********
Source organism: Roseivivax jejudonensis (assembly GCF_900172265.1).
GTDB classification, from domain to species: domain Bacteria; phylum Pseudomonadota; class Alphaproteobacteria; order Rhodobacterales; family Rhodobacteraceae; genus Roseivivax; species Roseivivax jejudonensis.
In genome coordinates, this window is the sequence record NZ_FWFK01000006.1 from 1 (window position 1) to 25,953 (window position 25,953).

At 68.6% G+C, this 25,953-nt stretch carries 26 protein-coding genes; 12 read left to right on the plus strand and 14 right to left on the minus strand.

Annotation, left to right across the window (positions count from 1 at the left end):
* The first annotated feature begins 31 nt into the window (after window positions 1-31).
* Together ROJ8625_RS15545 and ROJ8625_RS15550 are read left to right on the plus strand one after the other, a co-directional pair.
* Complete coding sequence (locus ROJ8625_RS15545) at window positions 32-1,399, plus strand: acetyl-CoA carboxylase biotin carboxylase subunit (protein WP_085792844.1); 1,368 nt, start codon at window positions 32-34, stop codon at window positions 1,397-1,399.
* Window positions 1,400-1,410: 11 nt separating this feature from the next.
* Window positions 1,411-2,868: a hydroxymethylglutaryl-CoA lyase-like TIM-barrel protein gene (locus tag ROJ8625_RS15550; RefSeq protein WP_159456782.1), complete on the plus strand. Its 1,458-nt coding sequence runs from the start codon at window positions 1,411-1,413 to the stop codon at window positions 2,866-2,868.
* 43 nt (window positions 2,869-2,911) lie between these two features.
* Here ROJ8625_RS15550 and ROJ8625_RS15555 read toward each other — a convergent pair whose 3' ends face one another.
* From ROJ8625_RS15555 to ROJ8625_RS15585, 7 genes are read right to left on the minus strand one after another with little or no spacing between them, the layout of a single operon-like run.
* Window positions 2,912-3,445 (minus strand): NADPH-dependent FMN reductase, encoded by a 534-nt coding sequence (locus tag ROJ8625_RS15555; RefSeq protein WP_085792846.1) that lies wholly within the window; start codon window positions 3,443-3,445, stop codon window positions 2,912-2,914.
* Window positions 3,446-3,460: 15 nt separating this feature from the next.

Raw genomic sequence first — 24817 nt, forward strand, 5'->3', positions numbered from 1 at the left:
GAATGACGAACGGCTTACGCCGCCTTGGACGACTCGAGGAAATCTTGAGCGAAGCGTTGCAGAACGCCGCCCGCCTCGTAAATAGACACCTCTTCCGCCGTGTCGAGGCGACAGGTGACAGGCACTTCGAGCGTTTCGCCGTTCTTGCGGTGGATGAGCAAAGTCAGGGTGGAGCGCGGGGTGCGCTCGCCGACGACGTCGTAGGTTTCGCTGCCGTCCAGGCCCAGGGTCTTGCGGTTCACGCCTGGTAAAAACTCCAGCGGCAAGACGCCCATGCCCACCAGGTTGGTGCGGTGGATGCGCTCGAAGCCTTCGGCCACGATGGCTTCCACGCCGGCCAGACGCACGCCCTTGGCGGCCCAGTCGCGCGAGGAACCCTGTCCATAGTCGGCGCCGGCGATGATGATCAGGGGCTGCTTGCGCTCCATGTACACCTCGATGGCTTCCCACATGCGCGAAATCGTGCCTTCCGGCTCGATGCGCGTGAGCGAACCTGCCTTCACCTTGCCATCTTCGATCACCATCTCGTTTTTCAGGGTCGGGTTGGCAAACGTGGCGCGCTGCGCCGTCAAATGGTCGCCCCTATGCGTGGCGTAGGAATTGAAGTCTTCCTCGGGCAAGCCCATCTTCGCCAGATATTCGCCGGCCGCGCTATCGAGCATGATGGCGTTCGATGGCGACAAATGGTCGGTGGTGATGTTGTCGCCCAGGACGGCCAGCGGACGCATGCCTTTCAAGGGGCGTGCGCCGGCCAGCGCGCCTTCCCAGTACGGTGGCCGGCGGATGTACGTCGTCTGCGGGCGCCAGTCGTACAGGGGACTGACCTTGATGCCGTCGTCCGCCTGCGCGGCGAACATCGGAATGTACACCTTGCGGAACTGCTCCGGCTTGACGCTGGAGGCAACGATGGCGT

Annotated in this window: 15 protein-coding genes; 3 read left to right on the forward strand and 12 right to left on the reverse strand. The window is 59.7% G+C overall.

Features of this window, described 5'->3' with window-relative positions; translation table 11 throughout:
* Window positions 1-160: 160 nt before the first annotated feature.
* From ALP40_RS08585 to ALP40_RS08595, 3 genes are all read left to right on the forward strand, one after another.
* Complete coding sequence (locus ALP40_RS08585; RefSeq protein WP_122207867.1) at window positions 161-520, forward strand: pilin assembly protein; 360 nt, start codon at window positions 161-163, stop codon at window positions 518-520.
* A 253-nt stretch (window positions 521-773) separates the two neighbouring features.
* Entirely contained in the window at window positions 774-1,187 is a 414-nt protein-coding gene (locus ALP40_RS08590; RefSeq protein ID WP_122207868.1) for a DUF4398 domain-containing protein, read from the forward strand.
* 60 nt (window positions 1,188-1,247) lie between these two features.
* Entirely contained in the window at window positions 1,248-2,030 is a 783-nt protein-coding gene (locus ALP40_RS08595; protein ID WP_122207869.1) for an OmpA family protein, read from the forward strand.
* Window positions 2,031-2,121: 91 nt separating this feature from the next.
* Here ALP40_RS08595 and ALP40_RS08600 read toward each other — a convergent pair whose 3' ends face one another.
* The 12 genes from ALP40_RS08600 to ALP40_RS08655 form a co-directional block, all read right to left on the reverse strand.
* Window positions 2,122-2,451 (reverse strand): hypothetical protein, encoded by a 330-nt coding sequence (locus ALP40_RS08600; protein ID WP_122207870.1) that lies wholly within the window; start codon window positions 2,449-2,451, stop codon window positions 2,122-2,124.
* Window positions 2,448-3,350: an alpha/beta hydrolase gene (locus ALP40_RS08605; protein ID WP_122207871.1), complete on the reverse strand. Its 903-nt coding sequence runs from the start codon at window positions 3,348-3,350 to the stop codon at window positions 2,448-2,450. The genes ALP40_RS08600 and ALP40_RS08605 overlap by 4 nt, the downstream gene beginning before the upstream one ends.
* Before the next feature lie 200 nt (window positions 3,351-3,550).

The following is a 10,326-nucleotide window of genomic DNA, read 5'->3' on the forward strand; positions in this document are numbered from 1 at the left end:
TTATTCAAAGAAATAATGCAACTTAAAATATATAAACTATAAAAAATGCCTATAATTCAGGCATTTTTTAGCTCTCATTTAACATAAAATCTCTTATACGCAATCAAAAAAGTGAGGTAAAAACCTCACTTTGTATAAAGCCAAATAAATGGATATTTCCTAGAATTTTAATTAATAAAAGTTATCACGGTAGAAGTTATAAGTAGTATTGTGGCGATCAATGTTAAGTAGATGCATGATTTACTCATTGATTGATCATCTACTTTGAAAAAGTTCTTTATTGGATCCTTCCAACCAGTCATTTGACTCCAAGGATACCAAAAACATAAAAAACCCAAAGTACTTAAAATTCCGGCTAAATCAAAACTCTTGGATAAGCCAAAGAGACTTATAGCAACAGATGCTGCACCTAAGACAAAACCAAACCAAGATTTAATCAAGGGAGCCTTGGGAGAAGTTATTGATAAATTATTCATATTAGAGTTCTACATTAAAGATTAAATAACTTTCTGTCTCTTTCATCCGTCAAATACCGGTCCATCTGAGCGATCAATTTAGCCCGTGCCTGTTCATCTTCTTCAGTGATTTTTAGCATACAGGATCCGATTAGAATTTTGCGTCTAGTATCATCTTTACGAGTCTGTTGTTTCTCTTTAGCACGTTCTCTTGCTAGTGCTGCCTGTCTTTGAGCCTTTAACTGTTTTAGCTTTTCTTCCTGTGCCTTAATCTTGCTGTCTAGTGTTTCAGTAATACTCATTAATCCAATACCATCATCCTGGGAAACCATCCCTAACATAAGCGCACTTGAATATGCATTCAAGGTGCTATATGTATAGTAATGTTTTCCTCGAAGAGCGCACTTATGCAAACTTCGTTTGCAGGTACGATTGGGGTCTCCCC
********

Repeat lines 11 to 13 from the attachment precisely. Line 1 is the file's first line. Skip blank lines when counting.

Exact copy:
* 43 nt (window positions 2,869-2,911) lie between these two features.
* Here ROJ8625_RS15550 and ROJ8625_RS15555 read toward each other — a convergent pair whose 3' ends face one another.
* From ROJ8625_RS15555 to ROJ8625_RS15585, 7 genes are read right to left on the minus strand one after another with little or no spacing between them, the layout of a single operon-like run.